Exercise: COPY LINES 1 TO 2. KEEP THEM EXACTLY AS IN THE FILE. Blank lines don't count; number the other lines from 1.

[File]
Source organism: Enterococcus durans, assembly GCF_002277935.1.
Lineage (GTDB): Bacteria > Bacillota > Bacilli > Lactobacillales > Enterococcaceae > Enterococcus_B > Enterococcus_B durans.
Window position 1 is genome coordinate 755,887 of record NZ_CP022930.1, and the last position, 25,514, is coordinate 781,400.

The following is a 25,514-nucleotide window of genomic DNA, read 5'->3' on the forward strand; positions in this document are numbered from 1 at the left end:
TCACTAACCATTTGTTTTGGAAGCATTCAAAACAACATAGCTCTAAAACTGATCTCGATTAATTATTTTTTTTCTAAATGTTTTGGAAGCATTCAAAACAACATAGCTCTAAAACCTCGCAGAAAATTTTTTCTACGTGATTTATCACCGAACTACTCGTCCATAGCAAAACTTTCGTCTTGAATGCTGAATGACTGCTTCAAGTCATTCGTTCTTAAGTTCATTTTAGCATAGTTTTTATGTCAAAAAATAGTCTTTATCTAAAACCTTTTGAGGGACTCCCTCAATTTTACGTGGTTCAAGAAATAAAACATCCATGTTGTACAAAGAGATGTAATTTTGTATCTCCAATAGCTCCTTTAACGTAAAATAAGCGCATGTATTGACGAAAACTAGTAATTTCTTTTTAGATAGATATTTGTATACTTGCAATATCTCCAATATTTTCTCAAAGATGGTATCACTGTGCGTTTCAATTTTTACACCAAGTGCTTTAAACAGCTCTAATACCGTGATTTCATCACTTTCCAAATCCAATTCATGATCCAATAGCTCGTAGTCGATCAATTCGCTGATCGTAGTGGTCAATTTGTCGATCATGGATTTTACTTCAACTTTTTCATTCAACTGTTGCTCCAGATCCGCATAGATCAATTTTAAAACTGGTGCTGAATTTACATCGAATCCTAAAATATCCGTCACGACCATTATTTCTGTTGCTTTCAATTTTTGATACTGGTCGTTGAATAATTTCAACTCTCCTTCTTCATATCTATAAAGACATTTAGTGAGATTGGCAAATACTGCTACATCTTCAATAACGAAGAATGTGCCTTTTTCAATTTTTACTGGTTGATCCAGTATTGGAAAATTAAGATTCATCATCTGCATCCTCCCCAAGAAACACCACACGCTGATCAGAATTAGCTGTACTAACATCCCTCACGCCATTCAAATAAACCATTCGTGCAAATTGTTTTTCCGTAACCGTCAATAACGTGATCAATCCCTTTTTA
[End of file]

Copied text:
Source organism: Enterococcus durans, assembly GCF_002277935.1.
Lineage (GTDB): Bacteria > Bacillota > Bacilli > Lactobacillales > Enterococcaceae > Enterococcus_B > Enterococcus_B durans.